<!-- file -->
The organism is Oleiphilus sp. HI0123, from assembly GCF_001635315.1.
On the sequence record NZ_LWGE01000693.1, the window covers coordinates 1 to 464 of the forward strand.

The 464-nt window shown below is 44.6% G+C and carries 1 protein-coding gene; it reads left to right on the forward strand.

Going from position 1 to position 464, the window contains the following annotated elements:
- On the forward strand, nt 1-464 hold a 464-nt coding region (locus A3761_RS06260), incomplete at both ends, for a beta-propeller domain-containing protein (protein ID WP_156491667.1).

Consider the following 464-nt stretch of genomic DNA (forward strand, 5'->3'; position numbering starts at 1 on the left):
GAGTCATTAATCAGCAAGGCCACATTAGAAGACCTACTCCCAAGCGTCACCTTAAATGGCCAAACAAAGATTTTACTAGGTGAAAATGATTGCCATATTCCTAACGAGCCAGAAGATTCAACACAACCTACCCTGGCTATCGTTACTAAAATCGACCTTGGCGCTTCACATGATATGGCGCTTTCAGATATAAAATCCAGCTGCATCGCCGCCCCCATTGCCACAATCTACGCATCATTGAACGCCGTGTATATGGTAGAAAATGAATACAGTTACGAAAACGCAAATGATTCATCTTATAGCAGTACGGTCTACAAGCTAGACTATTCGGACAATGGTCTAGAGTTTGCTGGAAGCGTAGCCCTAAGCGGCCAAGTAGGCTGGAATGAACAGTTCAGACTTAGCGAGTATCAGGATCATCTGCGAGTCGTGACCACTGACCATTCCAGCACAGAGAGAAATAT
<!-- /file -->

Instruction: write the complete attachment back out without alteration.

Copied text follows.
The organism is Oleiphilus sp. HI0123, from assembly GCF_001635315.1.
On the sequence record NZ_LWGE01000693.1, the window covers coordinates 1 to 464 of the forward strand.

The 464-nt window shown below is 44.6% G+C and carries 1 protein-coding gene; it reads left to right on the forward strand.

Going from position 1 to position 464, the window contains the following annotated elements:
- On the forward strand, nt 1-464 hold a 464-nt coding region (locus A3761_RS06260), incomplete at both ends, for a beta-propeller domain-containing protein (protein ID WP_156491667.1).

Consider the following 464-nt stretch of genomic DNA (forward strand, 5'->3'; position numbering starts at 1 on the left):
GAGTCATTAATCAGCAAGGCCACATTAGAAGACCTACTCCCAAGCGTCACCTTAAATGGCCAAACAAAGATTTTACTAGGTGAAAATGATTGCCATATTCCTAACGAGCCAGAAGATTCAACACAACCTACCCTGGCTATCGTTACTAAAATCGACCTTGGCGCTTCACATGATATGGCGCTTTCAGATATAAAATCCAGCTGCATCGCCGCCCCCATTGCCACAATCTACGCATCATTGAACGCCGTGTATATGGTAGAAAATGAATACAGTTACGAAAACGCAAATGATTCATCTTATAGCAGTACGGTCTACAAGCTAGACTATTCGGACAATGGTCTAGAGTTTGCTGGAAGCGTAGCCCTAAGCGGCCAAGTAGGCTGGAATGAACAGTTCAGACTTAGCGAGTATCAGGATCATCTGCGAGTCGTGACCACTGACCATTCCAGCACAGAGAGAAATAT